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Stephen King’s A Good Marriage | Review

Golden Years: Askin Adapts Stephen King’s Domestic Dilemma

Stephen King's A Good Marriage Poster

For those hoping for resurgence in the quality of Stephen King stock, the unique promise of A Good Marriage is not the ticket. Sporting King’s first adapted screenplay of his own work since 1989’s Pet Sematary, his customary flourishes are stamped all over it, including the predilection for the perspective of the underdog and plenty of trawling around in the private headspace of the favored character, which inevitably leads to moments of exaggerated artificiality. True, King has (or had) a unique flair for creating intriguing and sometimes empowered female protagonists, but the suburban housewife anchoring the lukewarm scenario here isn’t nearly as well-honed as the film necessitates.

Married for twenty five years, Darcy (Joan Allen) and Bob (Anthony LaPaglia) seem to have found the secret to success. Celebrating with friends and associates, including their daughter, Petra (Kristen Connolly), who is about to be married herself, Darcy and Bob seem to have lost none of their lust for one another, either, even if Bob does seem to have a wandering eye for Darcy’s busty best friend. While his job as an accountant takes him away on various business trips, during one such instance Darcy finds some shocking items when digging in the garage. It seems Bob has several items that belonged to the twelve women that have been murdered by a serial killer as recently reported in the news. But will anyone ever believe Darcy when she’ll have to say she had no clue she’d been living with a madman for years?

Certainly, there’s an intriguing mixture of elements going on here even beyond King’s presence. Director Peter Askin, who started off his directorial career with Douglas McGrath on 2000’s Company Man (which was subjected to some lawsuit issues that caused a significant delay in theatrical release and ended his collaboration, it seems, with McGrath), began with slapstick, dabbled in documentary (2007’s Trumbo), and a relationship drama (Certainty, 2011).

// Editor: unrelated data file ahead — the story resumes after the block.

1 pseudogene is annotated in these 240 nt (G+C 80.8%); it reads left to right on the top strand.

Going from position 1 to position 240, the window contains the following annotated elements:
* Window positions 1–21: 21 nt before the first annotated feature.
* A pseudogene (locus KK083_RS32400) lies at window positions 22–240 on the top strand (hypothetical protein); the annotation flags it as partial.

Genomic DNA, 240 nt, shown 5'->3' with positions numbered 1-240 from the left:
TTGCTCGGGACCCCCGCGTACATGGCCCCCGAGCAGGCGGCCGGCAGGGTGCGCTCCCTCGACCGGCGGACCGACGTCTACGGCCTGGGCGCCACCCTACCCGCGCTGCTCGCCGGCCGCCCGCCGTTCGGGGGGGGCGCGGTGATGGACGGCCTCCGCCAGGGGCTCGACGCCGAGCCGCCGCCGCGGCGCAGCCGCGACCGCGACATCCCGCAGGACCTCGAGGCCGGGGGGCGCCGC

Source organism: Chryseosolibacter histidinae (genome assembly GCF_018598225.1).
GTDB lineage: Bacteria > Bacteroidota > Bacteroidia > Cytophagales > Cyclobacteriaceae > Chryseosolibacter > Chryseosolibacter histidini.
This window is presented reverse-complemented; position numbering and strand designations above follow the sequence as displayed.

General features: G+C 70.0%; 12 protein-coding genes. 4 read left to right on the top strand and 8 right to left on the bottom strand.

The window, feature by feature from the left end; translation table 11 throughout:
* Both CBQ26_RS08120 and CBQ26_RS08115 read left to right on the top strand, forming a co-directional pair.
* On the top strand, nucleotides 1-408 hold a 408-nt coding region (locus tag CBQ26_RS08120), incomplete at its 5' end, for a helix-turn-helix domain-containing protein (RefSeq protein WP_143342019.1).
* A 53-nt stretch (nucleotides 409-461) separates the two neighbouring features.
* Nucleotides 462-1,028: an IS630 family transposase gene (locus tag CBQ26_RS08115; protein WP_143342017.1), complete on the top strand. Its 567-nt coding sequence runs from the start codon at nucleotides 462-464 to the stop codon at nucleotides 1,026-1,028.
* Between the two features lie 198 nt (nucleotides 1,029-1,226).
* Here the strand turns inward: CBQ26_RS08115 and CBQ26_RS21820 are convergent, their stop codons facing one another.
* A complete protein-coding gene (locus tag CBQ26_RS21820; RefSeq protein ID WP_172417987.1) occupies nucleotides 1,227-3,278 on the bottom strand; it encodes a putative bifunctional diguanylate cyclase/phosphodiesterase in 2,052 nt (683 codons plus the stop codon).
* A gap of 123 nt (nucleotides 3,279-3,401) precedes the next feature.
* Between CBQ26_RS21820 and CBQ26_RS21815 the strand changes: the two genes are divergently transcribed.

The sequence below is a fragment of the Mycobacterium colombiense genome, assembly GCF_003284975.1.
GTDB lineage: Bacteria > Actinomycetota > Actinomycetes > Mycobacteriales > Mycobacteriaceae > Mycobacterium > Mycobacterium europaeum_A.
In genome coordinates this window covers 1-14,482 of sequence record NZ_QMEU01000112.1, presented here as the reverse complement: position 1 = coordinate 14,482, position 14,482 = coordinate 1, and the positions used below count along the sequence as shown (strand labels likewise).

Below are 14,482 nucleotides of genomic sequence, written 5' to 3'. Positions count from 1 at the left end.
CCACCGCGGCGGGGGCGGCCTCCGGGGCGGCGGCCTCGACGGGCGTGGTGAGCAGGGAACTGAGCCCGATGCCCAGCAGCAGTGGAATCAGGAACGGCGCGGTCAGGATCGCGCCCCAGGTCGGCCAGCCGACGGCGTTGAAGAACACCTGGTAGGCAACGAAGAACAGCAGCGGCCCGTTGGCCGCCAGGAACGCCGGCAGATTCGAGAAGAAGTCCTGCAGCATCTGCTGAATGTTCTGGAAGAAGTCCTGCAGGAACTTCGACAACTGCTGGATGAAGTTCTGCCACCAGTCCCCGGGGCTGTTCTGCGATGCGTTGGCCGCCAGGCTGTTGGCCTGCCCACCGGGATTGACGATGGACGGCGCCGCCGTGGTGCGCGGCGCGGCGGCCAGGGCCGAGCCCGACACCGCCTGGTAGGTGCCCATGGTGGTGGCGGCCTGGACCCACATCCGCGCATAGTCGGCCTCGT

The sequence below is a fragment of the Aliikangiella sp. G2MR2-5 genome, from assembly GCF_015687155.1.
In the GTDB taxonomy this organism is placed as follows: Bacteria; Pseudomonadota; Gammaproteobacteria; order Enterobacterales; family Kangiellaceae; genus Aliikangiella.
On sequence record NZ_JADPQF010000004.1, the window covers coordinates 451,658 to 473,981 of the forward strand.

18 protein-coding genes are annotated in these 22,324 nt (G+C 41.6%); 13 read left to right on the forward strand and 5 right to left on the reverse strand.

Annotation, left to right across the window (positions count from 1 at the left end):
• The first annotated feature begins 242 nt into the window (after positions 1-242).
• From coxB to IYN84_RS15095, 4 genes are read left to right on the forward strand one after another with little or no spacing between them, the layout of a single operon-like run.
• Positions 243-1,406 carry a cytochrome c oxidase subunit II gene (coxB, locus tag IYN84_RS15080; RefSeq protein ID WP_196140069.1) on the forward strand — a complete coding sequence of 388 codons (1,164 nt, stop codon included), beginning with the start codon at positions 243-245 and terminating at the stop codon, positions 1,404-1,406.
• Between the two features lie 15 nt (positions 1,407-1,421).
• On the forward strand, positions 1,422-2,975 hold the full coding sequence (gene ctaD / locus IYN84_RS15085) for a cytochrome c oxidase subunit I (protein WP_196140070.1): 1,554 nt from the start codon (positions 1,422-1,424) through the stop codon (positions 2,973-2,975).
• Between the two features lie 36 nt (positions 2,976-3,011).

Commanding his most notable cast names since his debut, Anthony LaPaglia, who played Fidel Castro in Company Man, returns to work with Askin, though he’s even more of a caricature here. The heavy lifting is left to Joan Allen in her first significant film role in four years, looking significantly altered. She’s generally amusing, padding through her immaculate home and pulling out annoying little notes her husband leaves her in bottles of pills and boxes of chocolates prompting, “Do you really need one of these right now?” But Askin spends entirely too much time trapping us in the house with Allen’s Darcy, wrestling with whether or not she needs to tell the police her husband is a serial killer.

Ultimately, her rationalization is a compelling and refreshingly selfish one, but not one seriously mined for all its potential. Instead, A Good Marriage feels like a padded out film version of a short story, which is what it is. Once we can get around the cornball exchanges of LaPaglia’s serial killing explanations, the film suddenly gets a bit interesting in its last twenty minutes when Darcy is approached by Stephen Lang’s cryptic retired investigator that’s been haunting the periphery. Of course, he’s conveniently attenuated as well.

Outside of Allen, LaPaglia, and Lang, no one else seems to register, and the development of some supporting characters may have helped relieve the persistent examination of Darcy and Bob’s unrealistically depicted sex life, something King has never quite excelled at even in his prose. And all the innocuous noise leading up to the dramatic reveal is equally as awkward, especially that anniversary party featuring clunky interactions like Darcy’s husband having to explain his rationale for buying her dangly fish shaped earrings as being due to her zodiac sign, Pisces, an passage preceded by drunken girl talk in the restroom about serial killers. Flat and uneventful considering the talents involved, A Good Marriage is an unsatisfying domestic drama from Stephen King.


Los Angeles based Nicholas Bell is's Chief Film Critic and covers film festivals such as Sundance, Berlin, Cannes and TIFF. He is part of the critic groups on Rotten Tomatoes, The Los Angeles Film Critics Association (LAFCA), FIPRESCI, the Online Film Critics Society (OFCS) and GALECA. His top 3 for 2023: The Beast (Bonello) Poor Things (Lanthimos), Master Gardener (Schrader). He was a jury member at the 2019 Cleveland International Film Festival.

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